I am in the early sections of Theism, Atheism, and Big Bang Cosmology by William Lane Craig and Quentin Smith, but I am beginning to doubt that it will inform my views about cosmology. (These are spelled out with increasing refinement here, here, here, and here.) The book consists of alternating essays by Craig and Smith, in which Craig defends the classical argument for a creation (the Kalām cosmological argument) against Smith’s counter-arguments.
For one thing, Smith — who takes the position that the universe wasn’t created — seems to pin a lot on the belief prevalent at the time of the book’s publication (1993) that the universe was expanding but at a decreasing rate. It is now believed generally among physicists that the universe is expanding at an accelerating rate. I must therefore assess Smith’s argument in light of the current belief.
For another thing, Craig and Smith (in the early going, at least) seem to be bogged down in an arcane argument about the meaning of infinity. Craig takes the position, understandably, that an actual infinity is impossible in the physical world. Smith, of course, takes the opposite position. The problem here is that Craig and Smith argue about what is an empirical (if empirically undecidable) matter by resorting to philosophical and mathematical concepts. The observed and observable facts are on Craig’s side: Nothing is known to have happened in the material universe without an antecedent material cause. Philosophical and mathematical arguments about the nature of infinity seem beside the point.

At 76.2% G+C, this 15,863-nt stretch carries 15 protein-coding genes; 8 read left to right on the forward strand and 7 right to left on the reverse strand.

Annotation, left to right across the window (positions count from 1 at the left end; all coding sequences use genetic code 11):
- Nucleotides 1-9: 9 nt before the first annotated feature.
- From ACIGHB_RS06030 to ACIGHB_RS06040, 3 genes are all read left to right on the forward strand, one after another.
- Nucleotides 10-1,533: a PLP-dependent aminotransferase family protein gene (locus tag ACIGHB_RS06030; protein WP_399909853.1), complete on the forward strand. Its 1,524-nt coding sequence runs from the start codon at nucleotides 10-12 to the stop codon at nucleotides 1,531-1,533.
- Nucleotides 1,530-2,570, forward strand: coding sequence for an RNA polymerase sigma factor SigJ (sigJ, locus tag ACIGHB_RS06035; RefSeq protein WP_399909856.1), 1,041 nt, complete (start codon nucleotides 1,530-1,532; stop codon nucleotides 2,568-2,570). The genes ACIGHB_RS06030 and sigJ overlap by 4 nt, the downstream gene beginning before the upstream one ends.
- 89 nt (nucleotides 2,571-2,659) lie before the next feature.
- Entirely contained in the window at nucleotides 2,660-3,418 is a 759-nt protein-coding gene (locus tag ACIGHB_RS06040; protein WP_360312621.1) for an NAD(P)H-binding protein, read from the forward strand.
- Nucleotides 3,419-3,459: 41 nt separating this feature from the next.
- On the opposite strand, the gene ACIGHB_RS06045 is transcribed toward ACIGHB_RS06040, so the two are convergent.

For a third thing, Craig seems to pin a lot on the Big Bang, while Smith is at pains to deny its significance. Smith seems to claim that the Big Bang wasn’t the beginning of the universe; rather, the universe was present in the singularity from which the Big Bang arose. The singularity might therefore have existed all along.
Craig, on the other hand, sees the hand of God in the Big Bang. The presence of the singularity (the original clump of material “stuff”) had to have been created so that the Big Bang could follow. That’s all well and good, but what was God doing before the Big Bang, that is, in the infinite span of time before 15 billion years ago? (Is it presumptuous of me to ask?) And why should the Big Bang prove God’s existence any more than, say, a universe that came into being at an indeterminate time? The necessity of God (or some kind of creator) arises from the known character of the universe: material effects follow from material causes, which cannot cause themselves. In short, Craig pins too much on the Big Bang, and his argument would collapse if the Big Bang is found to be a figment of observational error.
There’s much more to come, I hope.